At one point on Thursday I had a doctor tell me that there was a good possibility I could go home if I could keep my blood pressure stable. This woman would turn out to be the naysayer of all the other doctors. Doctors would come in and make a plan and she would be on the next shift and change it back. I got my hopes up about going home and being on bed rest at home. It turns out there’s a joke with the nurses at Swedish, “No one comes to a hospital to get sleep, they come to get well.” We were not getting any sleep and I wanted my big, cozy bed with the bedroom AC on at home. I was barely moving during the day because nurses and some doctors were scared of me being out of bed for laps around the hospital floor. But I knew if I stayed in the hospital room I would go fucking insane. The lack of activity made sleeping at night even harder.

On Friday my doctor, Dr Story, was finally on rotation at the hospital. He came to my room and I told him about how the doctor the day before had said I might be able to go home. He delivered the news that I was not going home until I had a baby. This is when he gave me the info about how preeclampsia could develop very quickly and at this point they knew it would come for me, they were just waiting until it got bad enough to start an induction. I told him I needed some stability with the planning. I told on the other doctor and how she had altered the plan already a couple times and could he please tell everyone to stick to something so I could prepare appropriately?

He agreed that the back and forth was likely the most stressful thing for me and had a lengthy chat with the other doctor. We heard from the nurses later that they actually had a bit of a public argument over my care and Dr Story laid down the law about keeping it consistent for me.

Saturday morning, after arriving late the night before, my mom, brother, and sister-in-law came to visit. We had a blast chatting and checking in. My sister-in-law was coming to the end of her first trimester so they kept activities low key and would visit twice that day.

Sunday morning the doctor on call, Dr Flum, saw my numbers were becoming elevated. My BP wasn’t getting any better, despite a high dose of Labetalol, and there was now elevated protein in my urine.

We would start the induction that evening.

All throughout this, Andy and I were routinely calling Kim, our doula, to give her updates. She came to the hospital almost every day to check in and we practiced birthing positions with things like all the fetal monitors and the potential for an epidural in mind. I was not interested in being in pain for long and was constantly reviewing my pain management options with the doctors and nurses.

That Sunday evening my sister-in-law, Malorie, Andy’s sister, moved our baby shower to the hospital. We had dinner and cake and opened gifts. Andy and I watched Game of Thrones with my brother, his wife, and my mom afterwards.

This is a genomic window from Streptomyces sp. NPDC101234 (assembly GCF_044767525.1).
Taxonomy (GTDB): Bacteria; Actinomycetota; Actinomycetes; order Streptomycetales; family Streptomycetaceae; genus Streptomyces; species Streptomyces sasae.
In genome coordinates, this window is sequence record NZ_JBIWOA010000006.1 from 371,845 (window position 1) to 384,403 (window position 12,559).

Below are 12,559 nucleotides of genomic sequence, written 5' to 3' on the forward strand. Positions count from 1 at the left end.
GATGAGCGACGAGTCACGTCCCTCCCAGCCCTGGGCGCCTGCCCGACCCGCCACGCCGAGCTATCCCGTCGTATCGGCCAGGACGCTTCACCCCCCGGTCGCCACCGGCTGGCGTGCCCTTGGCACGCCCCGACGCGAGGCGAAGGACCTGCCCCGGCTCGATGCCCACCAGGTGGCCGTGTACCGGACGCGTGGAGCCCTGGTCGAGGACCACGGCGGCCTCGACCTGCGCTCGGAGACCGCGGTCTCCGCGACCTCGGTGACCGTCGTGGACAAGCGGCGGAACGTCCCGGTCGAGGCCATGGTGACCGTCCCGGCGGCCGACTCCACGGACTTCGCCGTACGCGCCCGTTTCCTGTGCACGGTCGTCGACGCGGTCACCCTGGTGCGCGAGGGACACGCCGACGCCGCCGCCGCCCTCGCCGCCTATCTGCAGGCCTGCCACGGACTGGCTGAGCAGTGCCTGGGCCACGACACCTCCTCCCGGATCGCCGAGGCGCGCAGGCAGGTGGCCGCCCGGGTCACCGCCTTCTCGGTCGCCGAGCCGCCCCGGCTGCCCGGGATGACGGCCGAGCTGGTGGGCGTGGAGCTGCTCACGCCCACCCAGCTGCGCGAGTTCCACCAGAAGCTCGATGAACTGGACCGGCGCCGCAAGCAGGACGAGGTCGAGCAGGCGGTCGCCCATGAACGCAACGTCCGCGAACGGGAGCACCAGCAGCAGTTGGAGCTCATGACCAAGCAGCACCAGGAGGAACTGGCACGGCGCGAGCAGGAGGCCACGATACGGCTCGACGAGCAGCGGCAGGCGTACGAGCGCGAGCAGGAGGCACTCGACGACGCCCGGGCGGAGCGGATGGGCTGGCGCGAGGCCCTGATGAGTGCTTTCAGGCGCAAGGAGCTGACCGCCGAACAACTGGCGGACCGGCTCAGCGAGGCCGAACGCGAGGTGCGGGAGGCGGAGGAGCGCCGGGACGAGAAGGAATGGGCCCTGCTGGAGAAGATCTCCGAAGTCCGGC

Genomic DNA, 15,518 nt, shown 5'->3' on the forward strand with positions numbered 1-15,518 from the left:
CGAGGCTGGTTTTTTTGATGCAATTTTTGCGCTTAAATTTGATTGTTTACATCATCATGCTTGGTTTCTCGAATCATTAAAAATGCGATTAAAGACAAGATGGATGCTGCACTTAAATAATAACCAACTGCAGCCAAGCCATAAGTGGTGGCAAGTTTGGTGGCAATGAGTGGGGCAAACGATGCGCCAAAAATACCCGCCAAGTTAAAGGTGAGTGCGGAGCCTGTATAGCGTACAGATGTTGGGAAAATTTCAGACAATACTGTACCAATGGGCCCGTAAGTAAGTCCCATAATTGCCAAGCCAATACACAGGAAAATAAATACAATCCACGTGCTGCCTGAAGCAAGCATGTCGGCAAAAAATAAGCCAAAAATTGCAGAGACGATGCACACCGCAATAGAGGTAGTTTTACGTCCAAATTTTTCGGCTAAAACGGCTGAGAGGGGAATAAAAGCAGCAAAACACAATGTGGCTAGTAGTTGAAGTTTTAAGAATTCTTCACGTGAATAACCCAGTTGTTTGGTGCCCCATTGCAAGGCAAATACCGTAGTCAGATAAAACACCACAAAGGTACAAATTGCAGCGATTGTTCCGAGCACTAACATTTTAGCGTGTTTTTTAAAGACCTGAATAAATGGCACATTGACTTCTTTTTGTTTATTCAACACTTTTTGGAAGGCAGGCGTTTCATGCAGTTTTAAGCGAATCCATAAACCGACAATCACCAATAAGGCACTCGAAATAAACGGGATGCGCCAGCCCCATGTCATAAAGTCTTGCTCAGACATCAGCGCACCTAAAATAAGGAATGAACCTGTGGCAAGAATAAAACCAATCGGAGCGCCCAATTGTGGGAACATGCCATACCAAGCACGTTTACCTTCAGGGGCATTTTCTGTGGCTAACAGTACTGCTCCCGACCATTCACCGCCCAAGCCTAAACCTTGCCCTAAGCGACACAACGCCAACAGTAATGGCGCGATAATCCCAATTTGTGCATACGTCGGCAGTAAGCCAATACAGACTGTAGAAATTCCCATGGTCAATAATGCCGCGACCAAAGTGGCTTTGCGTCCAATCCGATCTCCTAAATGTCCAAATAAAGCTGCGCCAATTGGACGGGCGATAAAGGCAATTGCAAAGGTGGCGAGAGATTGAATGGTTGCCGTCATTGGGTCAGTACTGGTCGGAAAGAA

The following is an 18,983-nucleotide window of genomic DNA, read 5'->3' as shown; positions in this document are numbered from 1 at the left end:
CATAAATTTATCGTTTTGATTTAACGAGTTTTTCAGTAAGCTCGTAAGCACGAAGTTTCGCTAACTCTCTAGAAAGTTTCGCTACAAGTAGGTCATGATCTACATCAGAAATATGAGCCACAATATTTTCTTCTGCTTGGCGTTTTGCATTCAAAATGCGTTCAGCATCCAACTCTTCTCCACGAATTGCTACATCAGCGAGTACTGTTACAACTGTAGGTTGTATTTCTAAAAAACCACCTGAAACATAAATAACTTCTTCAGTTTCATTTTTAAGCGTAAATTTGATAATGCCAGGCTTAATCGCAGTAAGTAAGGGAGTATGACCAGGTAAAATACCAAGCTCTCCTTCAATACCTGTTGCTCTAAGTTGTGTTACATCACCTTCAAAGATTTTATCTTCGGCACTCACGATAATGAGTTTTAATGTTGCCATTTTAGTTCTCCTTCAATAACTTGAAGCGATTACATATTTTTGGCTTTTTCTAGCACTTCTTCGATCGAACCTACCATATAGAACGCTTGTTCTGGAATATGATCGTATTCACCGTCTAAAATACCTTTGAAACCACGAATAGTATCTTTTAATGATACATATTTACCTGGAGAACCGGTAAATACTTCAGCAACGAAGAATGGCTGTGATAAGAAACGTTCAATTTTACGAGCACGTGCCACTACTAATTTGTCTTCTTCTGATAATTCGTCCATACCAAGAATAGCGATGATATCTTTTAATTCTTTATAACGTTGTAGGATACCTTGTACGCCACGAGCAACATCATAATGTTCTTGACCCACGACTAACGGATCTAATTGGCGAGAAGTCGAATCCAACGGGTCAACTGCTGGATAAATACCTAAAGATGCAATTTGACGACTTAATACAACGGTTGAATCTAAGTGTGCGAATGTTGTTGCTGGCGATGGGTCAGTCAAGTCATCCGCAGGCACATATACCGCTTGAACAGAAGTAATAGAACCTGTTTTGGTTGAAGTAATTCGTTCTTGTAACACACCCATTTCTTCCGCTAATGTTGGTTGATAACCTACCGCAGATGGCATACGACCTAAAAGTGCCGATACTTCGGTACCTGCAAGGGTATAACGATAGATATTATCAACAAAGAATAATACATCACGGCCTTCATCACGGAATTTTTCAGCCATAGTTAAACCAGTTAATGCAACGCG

My nurse let me take a shower and then we got set up. I had an IV in my wrist with 4 ports that I lovingly called my keychain. My IV stand, Pepe, was filled with Magnesium Sulfate and Saline. We were ready to go.

Up next I’ll give the play by play of my almost 3 day induction and how we finally met our baby.

Check out Part 3 and Part 4!

Birth Story Part 1: How we got from decision to hospital

We’re coming up on the first birthday of the nugget, so I wanted to capture for posterity and curiosity what my birth experience was like.

First, let’s start with how we got here.

Andy and I knew we eventually wanted to have kids, but wanted the timing to be as ideal as possible. We got married while I was in graduate school and decided to start trying once I was out of school. I had an Implanon birth control implant in my arm and had it removed in January of 2015, just after graduation. We were going to give my body a chance to recalibrate to making babies and agreed to start trying that September.

After removing an implant it can take a few months for the body to re-regulate, but in April and May I had two periods like clockwork. Then I had irregular periods for a few months. Some very close together, others very far apart. It made it difficult to time when I would be ovulating, so we kept using other forms of birth control. Then in early November we “pulled the goalie” just to see what would happen. A few weeks after our first real attempt, I went to the doctor to talk about the possibility of having Polycystic Ovarian Syndrome. I had a lot of the symptoms and thought this might be why I was having irregular periods.

I met with my amazing doctor who said that I did, in fact, have PCOS. We agreed to let me try to get pregnant naturally for a few more months before trying on medication to make ovulation predictable. I got some blood tests done to check in about what variety of PCOS I had, meaning what hormonal levels was I dealing with. The results came back on the same day I was having some breast tenderness and on a whim I decided to take a pregnancy test. Turns out I was two weeks along and had been pregnant at the appointment with my doctor. The results were flagged and showed nothing about PCOS but everything about me being pregnant.